Case Report
Copyright ©The Author(s) 2021. Published by Baishideng Publishing Group Inc. All rights reserved.
World J Clin Cases. Oct 6, 2021; 9(28): 8524-8530
Published online Oct 6, 2021. doi: 10.12998/wjcc.v9.i28.8524
Rupture of ovarian endometriotic cyst complicated with endometriosis: A case report
Lu Wang, Yan-Jiao Jiang
Lu Wang, Yan-Jiao Jiang, Department of Gynecology, The Third Affiliated Hospital of Zhejiang Chinese Medical University, Hangzhou 310005, Zhejiang Province, China
Author contributions: Wang L design the experiment; Wang L drafted the work, Jiang YJ collected the data; Wang L and Jiang YJ analysed and interpreted data, Lu Wang wrote the article.
Informed consent statement: All study participants, or their legal guardian, provided informed written consent prior to study enrollment.
Conflict-of-interest statement: No conflict of interest.
CARE Checklist (2016) statement: The manuscript was revised according to the CARE Checklist (2016) statement.
Open-Access: This article is an open-access article that was selected by an in-house editor and fully peer-reviewed by external reviewers. It is distributed in accordance with the Creative Commons Attribution NonCommercial (CC BY-NC 4.0) license, which permits others to distribute, remix, adapt, build upon this work non-commercially, and license their derivative works on different terms, provided the original work is properly cited and the use is non-commercial. See:
Corresponding author: Yan-Jiao Jiang, MD, Chief Doctor, Department of Gynecology, The Third Affiliated Hospital of Zhejiang Chinese Medical University, No. 219 Moganshan Road, Xihu District, Hangzhou 310005, Zhejiang Province, China.
Received: May 18, 2021
Peer-review started: May 18, 2021
First decision: June 15, 2021
Revised: June 29, 2021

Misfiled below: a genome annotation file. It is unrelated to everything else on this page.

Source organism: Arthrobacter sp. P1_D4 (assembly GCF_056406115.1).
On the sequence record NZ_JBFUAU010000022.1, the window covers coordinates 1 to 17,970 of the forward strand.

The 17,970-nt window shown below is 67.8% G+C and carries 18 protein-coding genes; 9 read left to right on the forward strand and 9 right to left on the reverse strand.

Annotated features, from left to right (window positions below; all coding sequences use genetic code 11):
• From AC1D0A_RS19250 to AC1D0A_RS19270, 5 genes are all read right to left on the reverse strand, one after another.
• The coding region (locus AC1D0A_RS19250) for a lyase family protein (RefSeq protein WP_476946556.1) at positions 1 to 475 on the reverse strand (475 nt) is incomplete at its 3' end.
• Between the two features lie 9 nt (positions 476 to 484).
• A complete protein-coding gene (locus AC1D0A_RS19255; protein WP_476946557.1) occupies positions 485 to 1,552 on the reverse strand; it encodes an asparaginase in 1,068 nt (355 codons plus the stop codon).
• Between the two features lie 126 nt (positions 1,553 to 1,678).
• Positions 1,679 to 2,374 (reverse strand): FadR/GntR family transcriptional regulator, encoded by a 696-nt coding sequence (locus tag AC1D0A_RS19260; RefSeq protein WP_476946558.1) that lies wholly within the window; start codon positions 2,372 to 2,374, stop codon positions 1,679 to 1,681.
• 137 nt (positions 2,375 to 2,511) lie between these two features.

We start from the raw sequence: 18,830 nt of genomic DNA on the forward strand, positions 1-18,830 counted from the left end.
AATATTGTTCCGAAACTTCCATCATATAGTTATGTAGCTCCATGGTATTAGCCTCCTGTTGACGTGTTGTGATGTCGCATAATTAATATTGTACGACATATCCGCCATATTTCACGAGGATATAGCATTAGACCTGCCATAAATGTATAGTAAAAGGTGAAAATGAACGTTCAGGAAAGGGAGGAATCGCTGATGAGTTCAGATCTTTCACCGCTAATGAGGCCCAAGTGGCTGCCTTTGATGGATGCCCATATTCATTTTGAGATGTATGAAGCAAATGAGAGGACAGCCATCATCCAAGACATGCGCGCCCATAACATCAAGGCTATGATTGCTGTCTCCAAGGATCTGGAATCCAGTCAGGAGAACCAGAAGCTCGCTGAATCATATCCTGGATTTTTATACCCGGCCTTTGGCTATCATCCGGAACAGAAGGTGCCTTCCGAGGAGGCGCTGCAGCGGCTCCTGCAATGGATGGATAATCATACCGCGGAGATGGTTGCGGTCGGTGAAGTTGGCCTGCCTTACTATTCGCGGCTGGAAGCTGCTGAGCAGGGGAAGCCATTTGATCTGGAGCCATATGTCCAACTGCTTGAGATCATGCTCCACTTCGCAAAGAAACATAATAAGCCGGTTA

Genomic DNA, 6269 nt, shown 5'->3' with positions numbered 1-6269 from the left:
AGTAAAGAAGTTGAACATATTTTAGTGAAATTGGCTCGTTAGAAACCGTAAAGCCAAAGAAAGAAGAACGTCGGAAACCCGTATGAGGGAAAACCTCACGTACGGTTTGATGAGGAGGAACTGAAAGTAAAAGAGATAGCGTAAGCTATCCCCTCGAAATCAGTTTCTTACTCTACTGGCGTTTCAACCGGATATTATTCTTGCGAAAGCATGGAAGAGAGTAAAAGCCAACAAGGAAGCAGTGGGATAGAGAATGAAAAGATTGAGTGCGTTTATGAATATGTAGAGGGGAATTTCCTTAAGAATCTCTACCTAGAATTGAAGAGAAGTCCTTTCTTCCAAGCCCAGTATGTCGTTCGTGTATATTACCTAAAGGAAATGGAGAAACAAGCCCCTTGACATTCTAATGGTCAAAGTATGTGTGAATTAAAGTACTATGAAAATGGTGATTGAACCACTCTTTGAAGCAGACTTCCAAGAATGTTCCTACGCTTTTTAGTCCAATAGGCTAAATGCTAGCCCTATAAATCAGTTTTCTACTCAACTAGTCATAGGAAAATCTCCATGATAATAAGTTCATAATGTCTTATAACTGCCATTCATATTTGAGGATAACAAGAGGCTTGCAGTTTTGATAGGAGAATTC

Accepted: August 2, 2021
Article in press: August 2, 2021
Published online: October 6, 2021

Endometriosis (EMs), an estrogen-dependent disease, refers to the appearance of mucosa-covered endometrial tissues (glandular and interstitial) growing in the uterine cavity outside the uterine myometrium. It is commonly seen in women aged 25 to 45, with an incidence of approximately 10%-15%.


A 35-year-old unmarried female who denied a history of sex with an intact hymen had multiple dysmenorrhea and pain in the left lower abdomen that recurred during menstruation. Ultrasound examination revealed a dark cystic area measuring 4.9 cm × 4.6 cm on the left side with poor light transmittance, which suggested a left endometriotic cyst. The patient was treated with pain medications (four capsules t.i.d., p.o.). After one month, computed tomography of the abdomen and pelvis revealed a low-density focus measuring approximately 38 mm in diameter, a blurred mesentery fat plane in the pelvic cavity, and pelvic effusion. Ultrasound showed a complex echo density measuring 5.2 cm × 3.0 cm × 4.2 cm in the left ovarian area and a fluid sonolucent area with a depth of 2.0 cm in the pelvic cavity. Left ovarian cystectomy, electrocautery for endometriotic lesions, myomectomy, and pelvic adhesion lysis were performed under laparoscopy. The postoperative diagnosis was left ovarian chocolate cyst rupture and EMs (stage III, ovarian type, peritoneal type).


Laparoscopic surgery can safely control the symptoms of EMs and effectively eradicate the disease.

Keywords: Ovary, Rupture of endometriotic cyst, Endometriosis, Laparoscopic surgery, Case report

Core Tip: With the advancement of laparoscopic technology, minimally invasive laparoscopic surgery has successfully become the treatment option for ruptured chocolate cysts. We would like to share our experience of laparoscopic treatment of ruptured ovarian endometriotic cysts.